The figure now has another, lighter value added. Not strictly highlights, but moving in that direction - we now start to see some volume.

I added color to the background and on the floor. Again, I don't know whether I'm keeping these colors. Chances are, I'll paint over them more than once or twice. 

This is after several hours. I forgot all about taking photos - sorry. But you can see I pushed the color of light a little bit, so all the lit areas have more yellow in them. I'm experimenting with textures and edges with each layer. Lost edges can be seen at her calf and shin, among other places. 

One big change here is that I decided to light the front plane of the bed. Before, it was in shadow but there was also shadow within this shadow (the lower leg casting it). This was a little confusing so I made the decision to light it more clearly. The other option was to get rid of the sharp edge of that cast shadow from the lower let, but I recognized that I would be throwing away an excellent opportunity to play with the abstract shape in that area. If I got rid of it, or had softened the edge (as I would have had to, if the whole front plane were in shadow) the sharp-edged shape couldn't exist. I'd also end up with a sliver of light going down the far side of her shin. While it's not impossible to work with, something so linear and contrasty (it would be a sliver of light surrounded by shadow) would have too much unwanted impact. 

When I lit the entire front plane, one problem it presented was that the light shape(s) of the bed extended all the way to both edges of the canvas and felt like it was leading the eye off the page. It  also seemed too simplistic. By adding a cast shadow to the left (shadow cast from an unseen bedside table?) and darkening the right hand side slightly, the problem was alleviated. 

When I pushed the yellow in the lights, the blues in the shadows became too much, so I grayed them down. By now most of the surface have had to be painted and repainted a couple of times. I spend a lot of time losing edges in unexpected places, and re-establishing them once I confirmed that it didn't work.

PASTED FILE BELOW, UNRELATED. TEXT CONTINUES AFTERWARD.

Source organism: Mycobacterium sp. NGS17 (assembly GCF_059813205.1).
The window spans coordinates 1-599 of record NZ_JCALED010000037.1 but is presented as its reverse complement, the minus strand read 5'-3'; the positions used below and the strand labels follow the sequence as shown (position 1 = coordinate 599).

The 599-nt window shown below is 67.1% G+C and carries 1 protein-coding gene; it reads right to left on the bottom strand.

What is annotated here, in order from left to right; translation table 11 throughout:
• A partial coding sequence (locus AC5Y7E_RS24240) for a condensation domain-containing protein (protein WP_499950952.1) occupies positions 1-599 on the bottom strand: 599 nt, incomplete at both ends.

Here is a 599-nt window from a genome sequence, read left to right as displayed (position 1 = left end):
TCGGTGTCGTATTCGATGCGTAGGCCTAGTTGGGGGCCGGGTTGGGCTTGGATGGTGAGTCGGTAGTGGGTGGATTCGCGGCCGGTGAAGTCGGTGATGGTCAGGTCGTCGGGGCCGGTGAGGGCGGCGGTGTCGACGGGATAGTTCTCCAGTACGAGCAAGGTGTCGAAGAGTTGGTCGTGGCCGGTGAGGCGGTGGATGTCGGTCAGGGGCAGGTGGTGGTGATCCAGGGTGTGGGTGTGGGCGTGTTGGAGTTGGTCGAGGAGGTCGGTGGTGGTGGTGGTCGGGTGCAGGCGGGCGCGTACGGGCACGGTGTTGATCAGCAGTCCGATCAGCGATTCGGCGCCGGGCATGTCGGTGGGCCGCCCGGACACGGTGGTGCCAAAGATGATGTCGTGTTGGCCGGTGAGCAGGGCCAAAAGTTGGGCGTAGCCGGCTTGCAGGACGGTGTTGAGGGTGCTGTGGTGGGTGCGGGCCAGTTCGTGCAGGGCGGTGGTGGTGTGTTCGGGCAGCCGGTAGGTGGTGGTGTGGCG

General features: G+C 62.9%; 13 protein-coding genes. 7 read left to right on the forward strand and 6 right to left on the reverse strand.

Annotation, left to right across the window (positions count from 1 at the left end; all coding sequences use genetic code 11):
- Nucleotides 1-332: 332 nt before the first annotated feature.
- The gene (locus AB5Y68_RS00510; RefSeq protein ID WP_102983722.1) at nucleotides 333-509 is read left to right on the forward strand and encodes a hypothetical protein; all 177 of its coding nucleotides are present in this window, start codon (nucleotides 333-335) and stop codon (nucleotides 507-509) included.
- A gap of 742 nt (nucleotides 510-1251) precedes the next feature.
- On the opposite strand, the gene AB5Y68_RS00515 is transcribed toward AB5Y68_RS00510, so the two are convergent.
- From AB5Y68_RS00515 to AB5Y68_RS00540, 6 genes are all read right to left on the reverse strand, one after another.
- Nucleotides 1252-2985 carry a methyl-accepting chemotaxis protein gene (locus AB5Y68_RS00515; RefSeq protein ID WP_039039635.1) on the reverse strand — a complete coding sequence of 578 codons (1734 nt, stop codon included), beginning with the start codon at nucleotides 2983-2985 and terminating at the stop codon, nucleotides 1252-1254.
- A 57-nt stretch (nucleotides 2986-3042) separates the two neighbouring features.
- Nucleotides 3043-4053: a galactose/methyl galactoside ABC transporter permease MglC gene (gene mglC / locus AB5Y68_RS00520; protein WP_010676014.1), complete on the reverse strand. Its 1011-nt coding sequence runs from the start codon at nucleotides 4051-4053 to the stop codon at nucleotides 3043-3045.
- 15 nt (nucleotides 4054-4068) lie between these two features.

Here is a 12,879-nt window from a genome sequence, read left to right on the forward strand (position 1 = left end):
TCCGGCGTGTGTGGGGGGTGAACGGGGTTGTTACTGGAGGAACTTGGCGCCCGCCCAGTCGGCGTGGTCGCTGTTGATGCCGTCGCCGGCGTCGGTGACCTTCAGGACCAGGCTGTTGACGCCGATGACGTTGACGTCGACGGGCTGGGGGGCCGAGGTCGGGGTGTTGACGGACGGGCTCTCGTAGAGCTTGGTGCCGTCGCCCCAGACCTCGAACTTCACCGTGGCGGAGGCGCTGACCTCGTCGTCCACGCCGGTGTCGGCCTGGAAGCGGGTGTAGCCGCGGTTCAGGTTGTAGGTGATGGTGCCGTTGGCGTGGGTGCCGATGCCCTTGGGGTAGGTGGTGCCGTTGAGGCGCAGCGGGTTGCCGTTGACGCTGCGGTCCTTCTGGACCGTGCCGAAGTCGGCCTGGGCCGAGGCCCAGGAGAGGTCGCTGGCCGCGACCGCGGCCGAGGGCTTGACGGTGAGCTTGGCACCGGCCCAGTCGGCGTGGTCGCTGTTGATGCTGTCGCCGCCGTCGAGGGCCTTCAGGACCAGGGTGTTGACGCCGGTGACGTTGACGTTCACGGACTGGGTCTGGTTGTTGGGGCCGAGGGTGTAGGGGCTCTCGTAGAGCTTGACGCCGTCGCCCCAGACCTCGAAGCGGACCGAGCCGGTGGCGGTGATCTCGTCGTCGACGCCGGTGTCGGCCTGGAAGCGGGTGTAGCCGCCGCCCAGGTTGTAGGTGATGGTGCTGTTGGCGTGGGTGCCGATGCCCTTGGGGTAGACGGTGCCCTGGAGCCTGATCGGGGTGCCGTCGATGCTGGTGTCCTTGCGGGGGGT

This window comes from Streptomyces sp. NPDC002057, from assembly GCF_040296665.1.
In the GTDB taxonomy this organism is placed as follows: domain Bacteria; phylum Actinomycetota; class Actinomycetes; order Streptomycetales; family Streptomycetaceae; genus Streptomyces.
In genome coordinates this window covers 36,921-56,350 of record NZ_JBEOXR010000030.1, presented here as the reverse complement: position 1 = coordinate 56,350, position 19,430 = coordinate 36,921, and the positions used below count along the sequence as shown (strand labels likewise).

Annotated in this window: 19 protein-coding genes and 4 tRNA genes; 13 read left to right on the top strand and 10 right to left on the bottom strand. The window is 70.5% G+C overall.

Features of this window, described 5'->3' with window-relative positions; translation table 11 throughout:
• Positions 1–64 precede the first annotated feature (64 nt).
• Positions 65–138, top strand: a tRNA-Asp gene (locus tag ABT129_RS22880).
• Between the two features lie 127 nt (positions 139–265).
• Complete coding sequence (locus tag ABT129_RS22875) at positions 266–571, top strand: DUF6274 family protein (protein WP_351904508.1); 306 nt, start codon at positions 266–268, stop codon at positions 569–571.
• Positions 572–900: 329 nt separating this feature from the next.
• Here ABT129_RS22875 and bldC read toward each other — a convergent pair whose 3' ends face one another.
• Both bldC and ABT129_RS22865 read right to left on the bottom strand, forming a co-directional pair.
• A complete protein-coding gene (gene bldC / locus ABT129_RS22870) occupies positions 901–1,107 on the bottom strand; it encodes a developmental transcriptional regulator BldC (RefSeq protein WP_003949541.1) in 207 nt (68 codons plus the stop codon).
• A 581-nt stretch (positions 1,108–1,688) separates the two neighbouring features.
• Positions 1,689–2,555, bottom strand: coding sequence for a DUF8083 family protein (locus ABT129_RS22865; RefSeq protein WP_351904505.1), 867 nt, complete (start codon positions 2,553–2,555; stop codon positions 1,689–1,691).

I thought I was done here, but when I looked at it after letting it sit around for a few days, I decided it was I've been trying to push abstraction more with other paintings, and this one didn't look abstract enough, so I went back into it.

And this is my result. It has a lot more texture, and obscured edges. I kept asking myself, just how much information do I need  in order for the figure to be a figure? I kept taking things out, putting things back in. I like that the anatomy is almost lost in many of the areas. 

I toned down the yellow as well. I liked the combination of yellow and blue that I had, but perhaps not in this picture. I made a note to try using that in another painting. 

The right edge of the bed now shows a corner - you actually see a piece of the foot of the bed, which allowed me to darken that area into shadow more reasonably. I lost the swoosh of the folds, but having that curve there didn't make good design sense (it was counter to other movements in the composition) so good riddance. 

I kept flip flopping, too, whether to make the face darker than the background. In the previous stage, the face area was light on dark. In the final it's dark on light. I think it could work either way, just a different mood. 

The photo made it look darker than it actually is - I'm reminded just how difficult it is to photograph dark, gray paintings accurately.  

I think that I could have stopped at an earlier stage and I would have had an OK painting. Five years ago, I would have. but with these 100 studies, I promised myself that I will use them for experimentation - taking risks, and finding out what happens if I did something I wouldn't normally do to a straightforward representational painting.  If by taking myself out of my comfort zone I ruin one of these paintings - or all 100, I'm OK with that because I will have learned a lot of things that I otherwise would never have.  

Luckily, I like what I ended up with No. 14. 

Monday, September 21, 2015

Plein Air Sketch - Bainbridge Island Demo

Well it's been forever since my last post! Sorry about that, it's been a super busy summer and I have been occupied elsewhere. Right now I'm working on putting together a group of paintings for an upcoming show - more on that later - but I couldn't neglect Studio Notes any longer! 

As usual I struggled to come up with an idea for a post - then I remembered that during my workshop on Bainbridge Island a few months ago, I did a demo and my friend Carolyn who was attending the workshop, kindly took some shots of the process. 

So this post is that demo-I will try and talk about each step. 

The picture above shows our location on the Puget Sound. It was a beautiful day-a little chilly, but perfect for painting. I chose this view because I wanted to include a building or some other man made structure in my demo, mainly so that I can talk about drawing and perspective, and it's much easier to show the light and shadow separation on a solid geometric structure than on a organic, textured surface like foliage.

After figuring out my composition in a thumbnail (of which I don't have a photo- sorry) I proceeded to tone the canvas panel lightly with Transparent Oxide Red + Ultramarine + Gambol. I brushed this thin mixture on the canvas and wiped most of it off. The main purpose of toning the canvas is to kill the white of the canvas so that I am not judging subtle colors or values in an extreme context.